Ovarian cancer is notoriously difficult to detect in its early stages, due to the absence of effective screening tests and vague symptoms which can make diagnosis challenging. Unfortunately, late-stage diagnosis often results in high morbidity and mortality rates. Early stages of ovarian cancer often present with subtle or nonspecific symptoms, such as bloating, pelvic pain, and changes in bowel habits. Diagnosis typically involves a combination of pelvic examinations, imaging (like ultrasound or CT scans), and blood tests to measure tumor markers like CA-125. The mainstay of treatment is surgery to remove the tumor, often accompanied by chemotherapy.

Risk factors for ovarian cancer include early menstruation age, late menopause, never having had a pregnancy and obesity. 10% of women will also have a family history of ovarian cancer or mutation in the BRCA gene. Frustratingly, ovarian cancer is challenging to prevent as its exact cause remains unclear, but certain strategies include oral contraceptives and risk-reducing surgeries for high-risk individuals. Survival rates vary depending on the stage at diagnosis, with a five-year survival rate for advanced-stage ovarian cancer being around 30%.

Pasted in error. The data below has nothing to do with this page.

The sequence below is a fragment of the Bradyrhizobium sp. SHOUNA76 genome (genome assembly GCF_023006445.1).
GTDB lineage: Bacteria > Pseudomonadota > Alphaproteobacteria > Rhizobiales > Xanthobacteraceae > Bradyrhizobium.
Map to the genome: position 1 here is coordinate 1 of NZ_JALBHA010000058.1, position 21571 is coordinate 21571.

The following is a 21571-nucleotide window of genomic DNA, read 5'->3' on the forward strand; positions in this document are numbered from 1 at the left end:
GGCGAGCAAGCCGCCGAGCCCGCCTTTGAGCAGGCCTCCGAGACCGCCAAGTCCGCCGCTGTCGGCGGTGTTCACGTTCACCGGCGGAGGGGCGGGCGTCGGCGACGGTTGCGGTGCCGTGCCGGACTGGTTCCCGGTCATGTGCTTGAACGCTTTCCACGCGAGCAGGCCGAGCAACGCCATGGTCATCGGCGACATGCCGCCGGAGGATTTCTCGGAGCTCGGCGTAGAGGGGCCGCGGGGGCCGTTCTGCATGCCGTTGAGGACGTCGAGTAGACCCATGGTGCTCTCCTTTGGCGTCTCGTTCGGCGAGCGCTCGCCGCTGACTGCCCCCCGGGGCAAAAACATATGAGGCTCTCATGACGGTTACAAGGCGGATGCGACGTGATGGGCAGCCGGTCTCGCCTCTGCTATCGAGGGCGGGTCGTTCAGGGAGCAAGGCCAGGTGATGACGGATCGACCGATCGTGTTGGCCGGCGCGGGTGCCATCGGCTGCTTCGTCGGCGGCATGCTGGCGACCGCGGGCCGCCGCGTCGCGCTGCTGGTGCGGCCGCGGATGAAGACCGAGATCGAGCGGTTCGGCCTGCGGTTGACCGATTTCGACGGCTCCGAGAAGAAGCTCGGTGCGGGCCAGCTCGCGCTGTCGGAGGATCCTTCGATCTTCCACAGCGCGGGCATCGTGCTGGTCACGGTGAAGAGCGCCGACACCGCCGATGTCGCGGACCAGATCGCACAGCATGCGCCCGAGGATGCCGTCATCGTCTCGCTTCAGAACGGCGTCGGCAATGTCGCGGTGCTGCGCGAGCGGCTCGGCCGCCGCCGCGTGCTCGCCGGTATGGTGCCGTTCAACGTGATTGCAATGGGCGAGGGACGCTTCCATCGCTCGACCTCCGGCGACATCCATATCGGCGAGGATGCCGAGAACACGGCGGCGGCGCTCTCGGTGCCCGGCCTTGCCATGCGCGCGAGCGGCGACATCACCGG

Uterine Cancer:

Uterine cancer, which primarily affects postmenopausal women, can have genetic

and hormonal risk factors. The. most common type, endometrial cancer, represents a significant health concern, though it generally has a better prognosis compared to other gynecological cancers. Common signs and symptoms include abnormal vaginal bleeding, pelvic pain, and changes in urinary or bowel habits. Diagnosis typically involves a combination of pelvic examinations, imaging (such as ultrasound or CT scans), and endometrial biopsy. The primary treatment for uterine cancer is surgery to remove the uterus (hysterectomy) often followed by radiation therapy or chemotherapy as needed.

Risk factors such as obesity and hormone imbalances may contribute to the development of uterine cancer, and lifestyle modifications, hormone therapy, or genetic counseling for high-risk individuals can aid in prevention. When diagnosed in its early stages, uterine cancer has a relatively favorable survival rate, with a five-year survival rate exceeding 90%.